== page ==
There are some differences as well. In the peace offering the animal could be male or female. This is because the peace offering focusses on the effects of atonement (peace with God) rather than the object of atonement (Jesus death on the cross). Also, while in the burnt offering, the entire animal was burned to ashes to signify the complete judgment in atonement, in the peace offering, only the rich, fatty parts of the animal were burned in smoke, while the other parts of the animal were eaten. The fatty parts symbolize the heart and inner man of the worshipper. It is offered up to God. But, the other parts were eaten to represent fellowship with God just as we often fellowship with each other over a meal.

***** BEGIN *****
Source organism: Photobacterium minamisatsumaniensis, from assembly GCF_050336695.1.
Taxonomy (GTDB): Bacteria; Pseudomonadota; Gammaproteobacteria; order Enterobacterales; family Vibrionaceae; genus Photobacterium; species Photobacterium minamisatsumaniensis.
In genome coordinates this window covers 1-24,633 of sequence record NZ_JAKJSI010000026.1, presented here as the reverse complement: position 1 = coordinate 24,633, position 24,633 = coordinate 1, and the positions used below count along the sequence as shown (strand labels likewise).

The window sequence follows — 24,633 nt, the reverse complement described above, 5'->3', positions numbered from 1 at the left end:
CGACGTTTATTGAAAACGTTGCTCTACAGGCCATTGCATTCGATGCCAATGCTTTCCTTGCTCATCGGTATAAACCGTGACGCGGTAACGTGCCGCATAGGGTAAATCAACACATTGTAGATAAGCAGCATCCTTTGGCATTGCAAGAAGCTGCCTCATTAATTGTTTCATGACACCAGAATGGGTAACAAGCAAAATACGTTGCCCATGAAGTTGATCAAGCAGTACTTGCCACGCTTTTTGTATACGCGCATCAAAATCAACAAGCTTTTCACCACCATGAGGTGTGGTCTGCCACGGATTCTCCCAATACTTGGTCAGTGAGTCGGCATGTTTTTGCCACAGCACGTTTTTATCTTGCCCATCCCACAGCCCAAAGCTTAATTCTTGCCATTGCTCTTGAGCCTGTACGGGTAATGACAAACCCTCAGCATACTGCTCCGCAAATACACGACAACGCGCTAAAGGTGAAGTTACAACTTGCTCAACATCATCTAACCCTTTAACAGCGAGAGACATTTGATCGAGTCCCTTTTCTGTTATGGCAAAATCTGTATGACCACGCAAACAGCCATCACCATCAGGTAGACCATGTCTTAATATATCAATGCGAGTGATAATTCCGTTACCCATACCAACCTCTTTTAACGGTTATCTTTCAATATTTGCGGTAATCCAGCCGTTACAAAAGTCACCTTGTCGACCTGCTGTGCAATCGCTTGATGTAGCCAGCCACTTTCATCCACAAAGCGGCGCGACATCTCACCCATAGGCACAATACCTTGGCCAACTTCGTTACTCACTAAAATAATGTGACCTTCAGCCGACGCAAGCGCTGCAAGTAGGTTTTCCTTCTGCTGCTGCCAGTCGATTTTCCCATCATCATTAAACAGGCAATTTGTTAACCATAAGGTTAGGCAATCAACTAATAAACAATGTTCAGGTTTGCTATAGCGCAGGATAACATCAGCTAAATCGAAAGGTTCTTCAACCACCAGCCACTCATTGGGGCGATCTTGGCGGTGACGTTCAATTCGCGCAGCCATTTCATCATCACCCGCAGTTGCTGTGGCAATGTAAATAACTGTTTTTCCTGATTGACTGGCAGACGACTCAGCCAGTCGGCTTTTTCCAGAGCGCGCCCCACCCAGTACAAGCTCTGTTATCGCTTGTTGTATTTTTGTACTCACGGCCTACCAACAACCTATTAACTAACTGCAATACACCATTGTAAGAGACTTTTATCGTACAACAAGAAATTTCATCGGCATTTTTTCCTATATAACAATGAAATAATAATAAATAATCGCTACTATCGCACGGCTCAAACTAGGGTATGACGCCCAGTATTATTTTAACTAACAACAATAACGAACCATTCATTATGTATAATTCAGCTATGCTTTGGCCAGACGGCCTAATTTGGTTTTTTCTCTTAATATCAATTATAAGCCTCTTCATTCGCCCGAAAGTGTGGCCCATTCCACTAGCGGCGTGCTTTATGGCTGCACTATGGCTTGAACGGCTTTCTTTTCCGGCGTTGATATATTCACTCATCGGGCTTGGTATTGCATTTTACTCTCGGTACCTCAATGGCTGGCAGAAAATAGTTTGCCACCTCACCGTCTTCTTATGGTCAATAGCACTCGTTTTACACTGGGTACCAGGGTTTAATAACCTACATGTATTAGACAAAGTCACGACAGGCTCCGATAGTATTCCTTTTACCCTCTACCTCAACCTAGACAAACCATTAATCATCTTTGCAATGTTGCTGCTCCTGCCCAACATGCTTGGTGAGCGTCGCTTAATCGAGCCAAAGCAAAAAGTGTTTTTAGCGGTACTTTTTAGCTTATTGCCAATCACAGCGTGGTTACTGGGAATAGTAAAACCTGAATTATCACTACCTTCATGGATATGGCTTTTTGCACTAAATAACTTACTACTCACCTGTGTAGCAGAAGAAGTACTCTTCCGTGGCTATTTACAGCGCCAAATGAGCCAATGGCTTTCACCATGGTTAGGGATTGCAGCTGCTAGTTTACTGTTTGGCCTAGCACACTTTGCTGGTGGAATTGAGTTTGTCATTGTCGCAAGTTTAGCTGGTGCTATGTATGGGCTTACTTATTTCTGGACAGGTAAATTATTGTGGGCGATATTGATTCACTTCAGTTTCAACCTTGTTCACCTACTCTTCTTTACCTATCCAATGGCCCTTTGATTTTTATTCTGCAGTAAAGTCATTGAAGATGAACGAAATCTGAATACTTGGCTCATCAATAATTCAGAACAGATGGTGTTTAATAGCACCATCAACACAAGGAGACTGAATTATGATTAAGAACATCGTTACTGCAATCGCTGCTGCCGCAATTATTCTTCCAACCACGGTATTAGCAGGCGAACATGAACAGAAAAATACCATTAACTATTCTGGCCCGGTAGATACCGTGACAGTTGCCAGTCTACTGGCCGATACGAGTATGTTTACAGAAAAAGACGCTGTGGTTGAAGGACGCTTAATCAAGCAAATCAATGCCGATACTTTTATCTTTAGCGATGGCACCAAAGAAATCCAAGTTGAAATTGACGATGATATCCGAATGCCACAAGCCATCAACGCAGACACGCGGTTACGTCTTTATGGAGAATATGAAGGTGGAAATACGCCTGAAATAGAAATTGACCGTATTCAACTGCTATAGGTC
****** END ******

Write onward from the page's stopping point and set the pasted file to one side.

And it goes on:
Finally, these same fatty parts of the animal and the blood were not to be eaten. This instruction was not only for the altar, but at home as well. By having this instruction, the Israelites were reminded every time they cooked an animal about atonement (the blood) and whole devotion to God (the fat) leading to peace.
As you reflect on the peace offering, reflect also on Romans 5:1-2. “1 Therefore, having been justified by faith, we have peace with God through our Lord Jesus Christ, 2 through whom also we have obtained our introduction by faith into this grace in which we stand; and we exult in hope of the glory of God.”
This year you are encouraged to develop the habit of reading through the whole of Bible. When Jesus spoke to his listeners, he asked, “Have you not read?” and, “Have you not heard?” It seems that he expected all of the Scriptures to be read by his people. To help you build this habit, a Bible reading plan has been made available based on the one prepared by Robert Murray M’Cheyne, a Scottish pastor in the 19th Century.